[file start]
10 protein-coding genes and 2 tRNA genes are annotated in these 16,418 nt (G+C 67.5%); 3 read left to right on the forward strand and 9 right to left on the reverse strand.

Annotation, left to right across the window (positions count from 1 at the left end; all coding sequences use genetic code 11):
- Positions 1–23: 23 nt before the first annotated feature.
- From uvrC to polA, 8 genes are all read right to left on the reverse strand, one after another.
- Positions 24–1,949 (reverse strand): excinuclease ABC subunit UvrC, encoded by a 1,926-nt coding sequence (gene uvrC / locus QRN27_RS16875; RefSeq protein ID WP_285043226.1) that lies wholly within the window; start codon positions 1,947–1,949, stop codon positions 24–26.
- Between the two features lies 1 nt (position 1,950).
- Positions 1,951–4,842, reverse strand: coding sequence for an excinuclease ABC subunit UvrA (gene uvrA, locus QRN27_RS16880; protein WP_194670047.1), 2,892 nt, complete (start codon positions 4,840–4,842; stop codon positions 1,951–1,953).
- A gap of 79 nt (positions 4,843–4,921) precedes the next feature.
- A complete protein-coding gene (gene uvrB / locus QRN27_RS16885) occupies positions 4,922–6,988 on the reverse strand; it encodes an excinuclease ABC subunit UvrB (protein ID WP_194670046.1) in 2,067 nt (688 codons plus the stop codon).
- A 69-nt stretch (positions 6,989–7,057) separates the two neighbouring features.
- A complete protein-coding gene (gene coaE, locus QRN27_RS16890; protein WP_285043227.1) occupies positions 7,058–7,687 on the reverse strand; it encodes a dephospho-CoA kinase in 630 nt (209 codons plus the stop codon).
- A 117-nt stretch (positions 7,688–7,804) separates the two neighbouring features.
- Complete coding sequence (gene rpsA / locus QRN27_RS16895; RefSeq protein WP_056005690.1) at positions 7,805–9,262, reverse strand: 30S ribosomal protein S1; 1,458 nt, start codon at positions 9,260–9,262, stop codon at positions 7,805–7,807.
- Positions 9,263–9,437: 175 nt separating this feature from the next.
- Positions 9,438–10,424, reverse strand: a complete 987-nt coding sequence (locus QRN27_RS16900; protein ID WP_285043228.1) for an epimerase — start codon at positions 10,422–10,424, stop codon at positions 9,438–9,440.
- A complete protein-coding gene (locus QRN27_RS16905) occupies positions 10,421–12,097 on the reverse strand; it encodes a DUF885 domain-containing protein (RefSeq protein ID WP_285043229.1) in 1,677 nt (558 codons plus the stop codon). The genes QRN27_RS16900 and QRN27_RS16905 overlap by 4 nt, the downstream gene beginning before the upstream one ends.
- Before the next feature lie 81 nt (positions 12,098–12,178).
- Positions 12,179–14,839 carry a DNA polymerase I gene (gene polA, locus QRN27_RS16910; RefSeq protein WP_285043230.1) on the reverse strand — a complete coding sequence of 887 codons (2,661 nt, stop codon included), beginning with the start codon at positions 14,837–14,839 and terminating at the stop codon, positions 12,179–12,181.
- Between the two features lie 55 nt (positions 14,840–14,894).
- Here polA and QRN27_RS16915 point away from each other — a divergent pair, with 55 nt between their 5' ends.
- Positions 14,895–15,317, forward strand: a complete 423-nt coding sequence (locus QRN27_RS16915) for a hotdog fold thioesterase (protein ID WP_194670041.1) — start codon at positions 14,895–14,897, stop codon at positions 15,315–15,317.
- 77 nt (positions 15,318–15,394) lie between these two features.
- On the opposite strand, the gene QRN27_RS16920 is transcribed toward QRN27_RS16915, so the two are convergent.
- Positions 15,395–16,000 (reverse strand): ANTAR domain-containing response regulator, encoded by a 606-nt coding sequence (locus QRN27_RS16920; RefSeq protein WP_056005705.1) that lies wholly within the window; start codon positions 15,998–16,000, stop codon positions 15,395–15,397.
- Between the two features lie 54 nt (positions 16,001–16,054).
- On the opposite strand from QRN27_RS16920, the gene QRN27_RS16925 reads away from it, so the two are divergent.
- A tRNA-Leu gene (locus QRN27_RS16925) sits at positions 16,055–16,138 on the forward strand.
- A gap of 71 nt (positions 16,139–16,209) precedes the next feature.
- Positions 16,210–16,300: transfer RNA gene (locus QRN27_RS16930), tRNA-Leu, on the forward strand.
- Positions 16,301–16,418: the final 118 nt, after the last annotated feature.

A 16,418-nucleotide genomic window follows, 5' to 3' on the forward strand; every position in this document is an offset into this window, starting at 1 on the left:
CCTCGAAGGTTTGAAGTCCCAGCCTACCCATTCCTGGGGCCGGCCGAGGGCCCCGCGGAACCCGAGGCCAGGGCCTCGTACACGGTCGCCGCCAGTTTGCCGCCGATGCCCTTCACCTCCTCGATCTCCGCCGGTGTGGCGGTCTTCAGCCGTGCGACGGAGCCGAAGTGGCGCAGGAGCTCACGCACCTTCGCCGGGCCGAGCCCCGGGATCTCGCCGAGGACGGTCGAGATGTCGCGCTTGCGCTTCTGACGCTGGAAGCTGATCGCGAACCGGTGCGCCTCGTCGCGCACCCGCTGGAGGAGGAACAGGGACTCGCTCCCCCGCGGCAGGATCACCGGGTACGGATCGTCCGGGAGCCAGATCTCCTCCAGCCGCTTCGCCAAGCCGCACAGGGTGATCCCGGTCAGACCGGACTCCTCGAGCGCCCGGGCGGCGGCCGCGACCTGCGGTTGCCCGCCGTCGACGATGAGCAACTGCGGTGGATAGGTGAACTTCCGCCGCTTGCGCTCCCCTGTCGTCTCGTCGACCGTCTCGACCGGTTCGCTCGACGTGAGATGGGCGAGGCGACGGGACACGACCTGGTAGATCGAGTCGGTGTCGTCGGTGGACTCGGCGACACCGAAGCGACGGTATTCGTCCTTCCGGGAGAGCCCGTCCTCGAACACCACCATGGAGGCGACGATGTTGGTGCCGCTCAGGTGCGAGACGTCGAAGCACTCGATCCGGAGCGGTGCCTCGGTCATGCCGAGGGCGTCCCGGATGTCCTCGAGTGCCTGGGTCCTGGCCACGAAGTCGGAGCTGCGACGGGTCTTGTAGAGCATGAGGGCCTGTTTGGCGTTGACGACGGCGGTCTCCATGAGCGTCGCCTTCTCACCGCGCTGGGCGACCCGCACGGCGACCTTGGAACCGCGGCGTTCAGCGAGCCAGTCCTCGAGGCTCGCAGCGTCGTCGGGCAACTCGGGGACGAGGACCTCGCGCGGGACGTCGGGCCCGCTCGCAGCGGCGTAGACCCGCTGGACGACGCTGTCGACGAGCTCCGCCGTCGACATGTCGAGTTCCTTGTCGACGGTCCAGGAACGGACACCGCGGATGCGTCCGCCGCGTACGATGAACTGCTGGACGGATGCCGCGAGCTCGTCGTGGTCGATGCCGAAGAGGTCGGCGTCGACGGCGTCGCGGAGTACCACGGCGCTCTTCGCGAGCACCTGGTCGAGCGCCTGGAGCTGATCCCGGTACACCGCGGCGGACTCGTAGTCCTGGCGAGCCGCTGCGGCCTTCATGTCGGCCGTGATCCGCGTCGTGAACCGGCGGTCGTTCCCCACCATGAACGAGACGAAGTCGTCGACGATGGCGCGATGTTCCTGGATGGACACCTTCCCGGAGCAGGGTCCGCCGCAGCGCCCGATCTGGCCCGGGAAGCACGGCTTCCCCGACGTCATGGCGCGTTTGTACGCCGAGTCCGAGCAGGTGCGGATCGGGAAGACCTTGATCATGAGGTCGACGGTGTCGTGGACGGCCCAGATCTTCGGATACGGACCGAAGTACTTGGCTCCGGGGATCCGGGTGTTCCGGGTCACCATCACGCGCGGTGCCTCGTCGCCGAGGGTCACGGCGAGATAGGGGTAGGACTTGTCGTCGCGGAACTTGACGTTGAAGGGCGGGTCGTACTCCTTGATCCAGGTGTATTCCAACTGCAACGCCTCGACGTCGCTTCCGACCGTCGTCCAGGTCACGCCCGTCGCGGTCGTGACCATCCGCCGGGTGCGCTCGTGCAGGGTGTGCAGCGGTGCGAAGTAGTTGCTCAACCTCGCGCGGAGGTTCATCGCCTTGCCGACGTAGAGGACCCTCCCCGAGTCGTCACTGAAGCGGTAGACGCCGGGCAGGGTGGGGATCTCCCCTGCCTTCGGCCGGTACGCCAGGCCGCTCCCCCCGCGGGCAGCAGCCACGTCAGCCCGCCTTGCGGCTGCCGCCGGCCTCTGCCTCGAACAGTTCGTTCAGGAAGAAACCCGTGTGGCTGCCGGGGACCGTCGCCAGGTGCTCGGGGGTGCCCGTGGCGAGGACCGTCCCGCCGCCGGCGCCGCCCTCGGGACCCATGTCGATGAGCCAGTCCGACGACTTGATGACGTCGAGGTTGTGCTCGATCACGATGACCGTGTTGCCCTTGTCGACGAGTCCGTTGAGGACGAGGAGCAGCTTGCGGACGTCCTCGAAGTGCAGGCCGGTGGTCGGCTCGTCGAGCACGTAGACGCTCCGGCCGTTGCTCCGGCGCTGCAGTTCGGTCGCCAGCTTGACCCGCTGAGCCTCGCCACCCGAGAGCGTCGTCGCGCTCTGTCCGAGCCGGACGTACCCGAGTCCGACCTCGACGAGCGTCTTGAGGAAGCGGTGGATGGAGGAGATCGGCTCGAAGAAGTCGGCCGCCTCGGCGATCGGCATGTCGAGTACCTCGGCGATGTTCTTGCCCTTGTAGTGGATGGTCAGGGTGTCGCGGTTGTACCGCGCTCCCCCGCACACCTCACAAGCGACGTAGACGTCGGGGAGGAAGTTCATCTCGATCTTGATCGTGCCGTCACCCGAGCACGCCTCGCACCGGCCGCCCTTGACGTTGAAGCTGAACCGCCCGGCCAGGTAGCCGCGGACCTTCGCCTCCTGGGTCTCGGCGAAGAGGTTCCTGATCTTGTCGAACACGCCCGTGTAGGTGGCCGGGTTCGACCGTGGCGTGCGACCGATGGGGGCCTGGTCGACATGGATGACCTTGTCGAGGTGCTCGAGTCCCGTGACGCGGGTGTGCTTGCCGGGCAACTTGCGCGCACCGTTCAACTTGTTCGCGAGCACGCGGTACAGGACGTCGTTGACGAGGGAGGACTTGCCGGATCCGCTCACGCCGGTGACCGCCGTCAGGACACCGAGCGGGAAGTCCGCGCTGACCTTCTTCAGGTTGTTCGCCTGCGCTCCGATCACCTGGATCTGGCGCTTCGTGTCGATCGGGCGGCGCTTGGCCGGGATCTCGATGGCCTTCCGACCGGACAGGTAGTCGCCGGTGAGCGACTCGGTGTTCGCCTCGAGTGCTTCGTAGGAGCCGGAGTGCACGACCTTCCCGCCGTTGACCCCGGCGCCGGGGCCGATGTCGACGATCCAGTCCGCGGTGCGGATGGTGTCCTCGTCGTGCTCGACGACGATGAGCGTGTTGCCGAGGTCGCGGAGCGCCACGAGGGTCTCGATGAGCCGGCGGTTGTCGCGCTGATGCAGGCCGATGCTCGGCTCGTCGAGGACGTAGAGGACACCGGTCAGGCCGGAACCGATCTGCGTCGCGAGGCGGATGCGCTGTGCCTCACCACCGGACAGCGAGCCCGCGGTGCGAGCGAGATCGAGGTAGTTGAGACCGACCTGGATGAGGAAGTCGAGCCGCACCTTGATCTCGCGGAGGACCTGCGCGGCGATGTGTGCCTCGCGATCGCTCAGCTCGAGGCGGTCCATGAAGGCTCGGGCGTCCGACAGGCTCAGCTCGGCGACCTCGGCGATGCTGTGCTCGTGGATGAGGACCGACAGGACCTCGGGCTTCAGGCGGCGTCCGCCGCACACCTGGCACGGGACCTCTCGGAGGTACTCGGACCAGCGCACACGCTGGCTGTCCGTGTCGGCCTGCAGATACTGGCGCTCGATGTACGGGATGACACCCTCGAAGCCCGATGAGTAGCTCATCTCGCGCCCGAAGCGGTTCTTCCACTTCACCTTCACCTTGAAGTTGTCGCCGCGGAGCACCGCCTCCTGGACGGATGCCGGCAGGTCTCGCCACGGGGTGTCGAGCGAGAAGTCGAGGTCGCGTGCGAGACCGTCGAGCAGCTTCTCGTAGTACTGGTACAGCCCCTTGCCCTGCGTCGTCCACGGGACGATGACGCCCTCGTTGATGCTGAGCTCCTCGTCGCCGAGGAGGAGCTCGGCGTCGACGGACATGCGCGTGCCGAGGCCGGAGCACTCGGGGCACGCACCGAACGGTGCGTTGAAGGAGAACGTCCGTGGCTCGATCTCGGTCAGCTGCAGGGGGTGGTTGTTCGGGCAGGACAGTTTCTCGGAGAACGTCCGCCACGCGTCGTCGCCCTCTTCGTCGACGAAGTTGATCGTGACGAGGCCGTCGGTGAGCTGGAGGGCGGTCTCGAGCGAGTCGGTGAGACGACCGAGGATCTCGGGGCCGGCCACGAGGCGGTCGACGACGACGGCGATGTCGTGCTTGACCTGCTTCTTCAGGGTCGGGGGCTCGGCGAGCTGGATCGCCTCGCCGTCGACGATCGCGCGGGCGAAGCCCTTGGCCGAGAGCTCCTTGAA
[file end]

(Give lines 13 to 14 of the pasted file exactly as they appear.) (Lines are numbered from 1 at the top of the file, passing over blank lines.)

- Complete coding sequence (gene rpsA / locus QRN27_RS16895; RefSeq protein WP_056005690.1) at positions 7,805–9,262, reverse strand: 30S ribosomal protein S1; 1,458 nt, start codon at positions 9,260–9,262, stop codon at positions 7,805–7,807.
- Positions 9,263–9,437: 175 nt separating this feature from the next.